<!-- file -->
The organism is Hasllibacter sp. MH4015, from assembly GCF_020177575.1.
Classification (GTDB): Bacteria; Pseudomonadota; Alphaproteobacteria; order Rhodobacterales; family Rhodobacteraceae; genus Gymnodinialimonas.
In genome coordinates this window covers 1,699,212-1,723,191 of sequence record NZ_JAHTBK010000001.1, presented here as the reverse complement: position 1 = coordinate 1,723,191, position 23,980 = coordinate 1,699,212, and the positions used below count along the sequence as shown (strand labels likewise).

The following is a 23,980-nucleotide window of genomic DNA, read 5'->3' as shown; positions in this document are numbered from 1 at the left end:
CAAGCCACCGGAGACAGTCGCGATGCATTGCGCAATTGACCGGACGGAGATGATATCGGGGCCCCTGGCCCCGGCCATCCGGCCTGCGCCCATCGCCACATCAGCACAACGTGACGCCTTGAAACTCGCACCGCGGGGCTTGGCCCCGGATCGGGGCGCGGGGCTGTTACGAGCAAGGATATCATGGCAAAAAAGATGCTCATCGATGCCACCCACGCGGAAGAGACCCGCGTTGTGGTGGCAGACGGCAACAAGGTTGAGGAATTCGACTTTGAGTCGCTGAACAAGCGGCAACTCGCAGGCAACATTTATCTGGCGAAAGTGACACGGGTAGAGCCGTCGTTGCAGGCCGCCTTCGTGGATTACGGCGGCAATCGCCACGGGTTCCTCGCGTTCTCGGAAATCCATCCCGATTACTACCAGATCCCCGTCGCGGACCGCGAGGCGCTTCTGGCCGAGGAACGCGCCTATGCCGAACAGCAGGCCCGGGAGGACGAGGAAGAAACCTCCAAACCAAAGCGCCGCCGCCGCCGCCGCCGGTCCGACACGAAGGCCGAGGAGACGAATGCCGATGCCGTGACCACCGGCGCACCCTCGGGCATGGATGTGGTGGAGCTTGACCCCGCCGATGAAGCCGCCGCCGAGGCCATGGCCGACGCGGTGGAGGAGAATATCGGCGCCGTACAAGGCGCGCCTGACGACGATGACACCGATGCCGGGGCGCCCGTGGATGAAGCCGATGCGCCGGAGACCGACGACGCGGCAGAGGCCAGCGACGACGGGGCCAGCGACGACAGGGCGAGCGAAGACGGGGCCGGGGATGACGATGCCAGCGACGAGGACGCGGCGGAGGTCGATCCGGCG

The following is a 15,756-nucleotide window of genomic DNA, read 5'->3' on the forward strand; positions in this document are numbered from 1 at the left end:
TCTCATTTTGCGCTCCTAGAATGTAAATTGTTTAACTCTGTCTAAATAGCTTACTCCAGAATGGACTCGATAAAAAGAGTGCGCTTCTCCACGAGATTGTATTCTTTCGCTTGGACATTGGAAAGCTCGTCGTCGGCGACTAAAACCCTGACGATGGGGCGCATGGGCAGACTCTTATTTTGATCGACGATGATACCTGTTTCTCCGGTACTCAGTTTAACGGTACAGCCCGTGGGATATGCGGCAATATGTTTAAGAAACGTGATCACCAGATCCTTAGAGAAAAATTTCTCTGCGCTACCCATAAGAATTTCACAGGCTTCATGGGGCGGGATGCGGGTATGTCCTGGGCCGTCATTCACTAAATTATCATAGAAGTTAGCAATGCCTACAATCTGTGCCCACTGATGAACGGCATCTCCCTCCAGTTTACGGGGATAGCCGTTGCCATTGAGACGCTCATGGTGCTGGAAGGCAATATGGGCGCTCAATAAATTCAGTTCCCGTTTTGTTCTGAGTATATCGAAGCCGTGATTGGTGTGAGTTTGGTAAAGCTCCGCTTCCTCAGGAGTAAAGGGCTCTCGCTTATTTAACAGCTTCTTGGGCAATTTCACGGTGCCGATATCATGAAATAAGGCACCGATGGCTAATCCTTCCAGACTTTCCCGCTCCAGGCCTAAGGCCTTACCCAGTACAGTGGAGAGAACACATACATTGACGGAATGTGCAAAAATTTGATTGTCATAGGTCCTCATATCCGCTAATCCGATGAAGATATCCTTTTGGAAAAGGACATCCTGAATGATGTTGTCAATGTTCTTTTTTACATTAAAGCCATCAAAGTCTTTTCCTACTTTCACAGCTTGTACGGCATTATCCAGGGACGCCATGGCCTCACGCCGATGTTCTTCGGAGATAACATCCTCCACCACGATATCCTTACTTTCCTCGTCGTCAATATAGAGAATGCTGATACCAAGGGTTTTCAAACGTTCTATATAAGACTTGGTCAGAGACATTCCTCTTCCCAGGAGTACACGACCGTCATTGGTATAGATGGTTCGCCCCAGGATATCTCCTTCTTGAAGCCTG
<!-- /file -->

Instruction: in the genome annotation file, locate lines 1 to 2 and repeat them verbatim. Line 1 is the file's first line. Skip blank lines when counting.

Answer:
The organism is Hasllibacter sp. MH4015, from assembly GCF_020177575.1.
Classification (GTDB): Bacteria; Pseudomonadota; Alphaproteobacteria; order Rhodobacterales; family Rhodobacteraceae; genus Gymnodinialimonas.